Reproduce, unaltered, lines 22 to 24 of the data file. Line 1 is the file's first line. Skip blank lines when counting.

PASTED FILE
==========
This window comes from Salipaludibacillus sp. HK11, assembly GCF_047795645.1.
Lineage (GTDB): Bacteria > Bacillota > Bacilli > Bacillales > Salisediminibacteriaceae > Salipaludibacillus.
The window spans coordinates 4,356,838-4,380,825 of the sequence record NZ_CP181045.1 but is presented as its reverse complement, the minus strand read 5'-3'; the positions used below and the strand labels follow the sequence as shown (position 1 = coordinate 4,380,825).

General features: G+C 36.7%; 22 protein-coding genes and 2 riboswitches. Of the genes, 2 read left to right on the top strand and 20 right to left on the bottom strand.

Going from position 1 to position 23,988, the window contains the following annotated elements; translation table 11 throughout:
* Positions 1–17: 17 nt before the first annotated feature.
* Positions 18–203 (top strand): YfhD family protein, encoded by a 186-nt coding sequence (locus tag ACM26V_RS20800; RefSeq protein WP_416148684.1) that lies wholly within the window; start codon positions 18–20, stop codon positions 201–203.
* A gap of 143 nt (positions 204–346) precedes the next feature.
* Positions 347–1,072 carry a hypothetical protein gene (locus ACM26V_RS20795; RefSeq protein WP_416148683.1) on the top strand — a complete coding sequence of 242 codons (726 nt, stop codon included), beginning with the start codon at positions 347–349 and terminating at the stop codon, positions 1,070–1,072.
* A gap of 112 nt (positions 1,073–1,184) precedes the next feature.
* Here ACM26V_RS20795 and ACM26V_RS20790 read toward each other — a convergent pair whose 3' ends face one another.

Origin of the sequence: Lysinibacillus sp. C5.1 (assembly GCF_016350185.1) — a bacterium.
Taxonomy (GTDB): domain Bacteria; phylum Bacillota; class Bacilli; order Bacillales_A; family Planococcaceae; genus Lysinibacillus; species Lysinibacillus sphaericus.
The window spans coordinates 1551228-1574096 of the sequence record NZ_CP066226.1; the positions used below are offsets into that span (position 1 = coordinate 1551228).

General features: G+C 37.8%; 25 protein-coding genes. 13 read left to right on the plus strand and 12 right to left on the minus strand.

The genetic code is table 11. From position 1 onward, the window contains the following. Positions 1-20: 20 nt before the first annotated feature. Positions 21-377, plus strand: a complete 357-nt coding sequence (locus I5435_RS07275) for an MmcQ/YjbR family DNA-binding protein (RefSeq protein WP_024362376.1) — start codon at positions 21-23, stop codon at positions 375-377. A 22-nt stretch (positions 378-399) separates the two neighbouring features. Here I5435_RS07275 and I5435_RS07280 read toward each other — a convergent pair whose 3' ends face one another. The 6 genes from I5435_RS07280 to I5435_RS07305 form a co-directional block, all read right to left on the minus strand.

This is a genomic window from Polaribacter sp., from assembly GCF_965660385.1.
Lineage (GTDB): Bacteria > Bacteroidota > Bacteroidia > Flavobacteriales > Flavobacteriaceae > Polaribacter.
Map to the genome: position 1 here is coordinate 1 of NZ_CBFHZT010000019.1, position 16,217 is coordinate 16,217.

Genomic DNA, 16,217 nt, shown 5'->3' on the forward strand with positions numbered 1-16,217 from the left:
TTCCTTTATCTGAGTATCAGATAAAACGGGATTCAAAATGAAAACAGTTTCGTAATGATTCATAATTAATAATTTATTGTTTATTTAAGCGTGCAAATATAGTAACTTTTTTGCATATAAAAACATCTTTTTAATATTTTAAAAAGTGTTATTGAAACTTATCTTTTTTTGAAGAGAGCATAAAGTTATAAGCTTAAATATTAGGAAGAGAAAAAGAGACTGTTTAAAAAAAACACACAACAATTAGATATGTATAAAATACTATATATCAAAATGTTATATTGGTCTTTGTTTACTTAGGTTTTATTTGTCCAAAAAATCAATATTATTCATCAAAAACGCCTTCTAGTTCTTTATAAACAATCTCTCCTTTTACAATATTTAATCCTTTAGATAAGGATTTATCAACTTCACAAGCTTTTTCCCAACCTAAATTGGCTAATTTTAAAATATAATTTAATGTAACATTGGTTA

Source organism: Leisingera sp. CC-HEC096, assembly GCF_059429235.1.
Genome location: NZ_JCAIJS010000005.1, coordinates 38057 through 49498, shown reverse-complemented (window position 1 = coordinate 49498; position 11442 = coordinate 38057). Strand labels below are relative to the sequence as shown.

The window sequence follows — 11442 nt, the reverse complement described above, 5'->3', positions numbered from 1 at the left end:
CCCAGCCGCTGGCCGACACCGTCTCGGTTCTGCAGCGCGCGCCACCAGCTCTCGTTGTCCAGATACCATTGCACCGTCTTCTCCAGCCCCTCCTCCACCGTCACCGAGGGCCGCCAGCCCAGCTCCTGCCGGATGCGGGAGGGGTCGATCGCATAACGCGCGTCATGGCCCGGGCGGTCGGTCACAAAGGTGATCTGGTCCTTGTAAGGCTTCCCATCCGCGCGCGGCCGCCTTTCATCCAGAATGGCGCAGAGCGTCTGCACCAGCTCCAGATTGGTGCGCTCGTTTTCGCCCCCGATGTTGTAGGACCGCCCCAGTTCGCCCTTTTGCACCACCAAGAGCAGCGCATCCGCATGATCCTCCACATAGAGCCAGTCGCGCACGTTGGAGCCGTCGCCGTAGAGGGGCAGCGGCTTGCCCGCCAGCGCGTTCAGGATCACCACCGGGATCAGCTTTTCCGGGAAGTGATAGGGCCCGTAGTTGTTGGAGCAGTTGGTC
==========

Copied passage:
Source organism: Leisingera sp. CC-HEC096, assembly GCF_059429235.1.
Genome location: NZ_JCAIJS010000005.1, coordinates 38057 through 49498, shown reverse-complemented (window position 1 = coordinate 49498; position 11442 = coordinate 38057). Strand labels below are relative to the sequence as shown.

The window sequence follows — 11442 nt, the reverse complement described above, 5'->3', positions numbered from 1 at the left end: